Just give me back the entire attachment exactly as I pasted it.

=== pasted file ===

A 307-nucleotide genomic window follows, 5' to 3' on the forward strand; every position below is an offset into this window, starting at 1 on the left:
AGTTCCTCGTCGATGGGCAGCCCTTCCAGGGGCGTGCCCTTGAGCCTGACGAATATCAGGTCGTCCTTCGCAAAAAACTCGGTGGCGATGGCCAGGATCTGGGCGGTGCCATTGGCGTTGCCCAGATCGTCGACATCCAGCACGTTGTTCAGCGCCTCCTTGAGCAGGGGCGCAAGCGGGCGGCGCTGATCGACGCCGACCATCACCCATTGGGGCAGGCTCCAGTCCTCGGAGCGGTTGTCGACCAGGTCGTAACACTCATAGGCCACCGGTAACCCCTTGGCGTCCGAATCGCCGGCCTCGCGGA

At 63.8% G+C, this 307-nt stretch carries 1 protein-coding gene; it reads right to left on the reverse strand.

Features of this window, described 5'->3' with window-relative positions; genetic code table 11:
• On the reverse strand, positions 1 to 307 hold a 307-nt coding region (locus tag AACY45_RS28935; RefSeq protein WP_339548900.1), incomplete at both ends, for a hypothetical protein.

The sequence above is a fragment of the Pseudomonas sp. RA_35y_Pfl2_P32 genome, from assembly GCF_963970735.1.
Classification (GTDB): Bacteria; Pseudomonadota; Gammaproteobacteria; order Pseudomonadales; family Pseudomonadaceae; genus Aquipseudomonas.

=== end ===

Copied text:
A 307-nucleotide genomic window follows, 5' to 3' on the forward strand; every position below is an offset into this window, starting at 1 on the left:
AGTTCCTCGTCGATGGGCAGCCCTTCCAGGGGCGTGCCCTTGAGCCTGACGAATATCAGGTCGTCCTTCGCAAAAAACTCGGTGGCGATGGCCAGGATCTGGGCGGTGCCATTGGCGTTGCCCAGATCGTCGACATCCAGCACGTTGTTCAGCGCCTCCTTGAGCAGGGGCGCAAGCGGGCGGCGCTGATCGACGCCGACCATCACCCATTGGGGCAGGCTCCAGTCCTCGGAGCGGTTGTCGACCAGGTCGTAACACTCATAGGCCACCGGTAACCCCTTGGCGTCCGAATCGCCGGCCTCGCGGA

At 63.8% G+C, this 307-nt stretch carries 1 protein-coding gene; it reads right to left on the reverse strand.

Features of this window, described 5'->3' with window-relative positions; genetic code table 11:
• On the reverse strand, positions 1 to 307 hold a 307-nt coding region (locus tag AACY45_RS28935; RefSeq protein WP_339548900.1), incomplete at both ends, for a hypothetical protein.

The sequence above is a fragment of the Pseudomonas sp. RA_35y_Pfl2_P32 genome, from assembly GCF_963970735.1.
Classification (GTDB): Bacteria; Pseudomonadota; Gammaproteobacteria; order Pseudomonadales; family Pseudomonadaceae; genus Aquipseudomonas.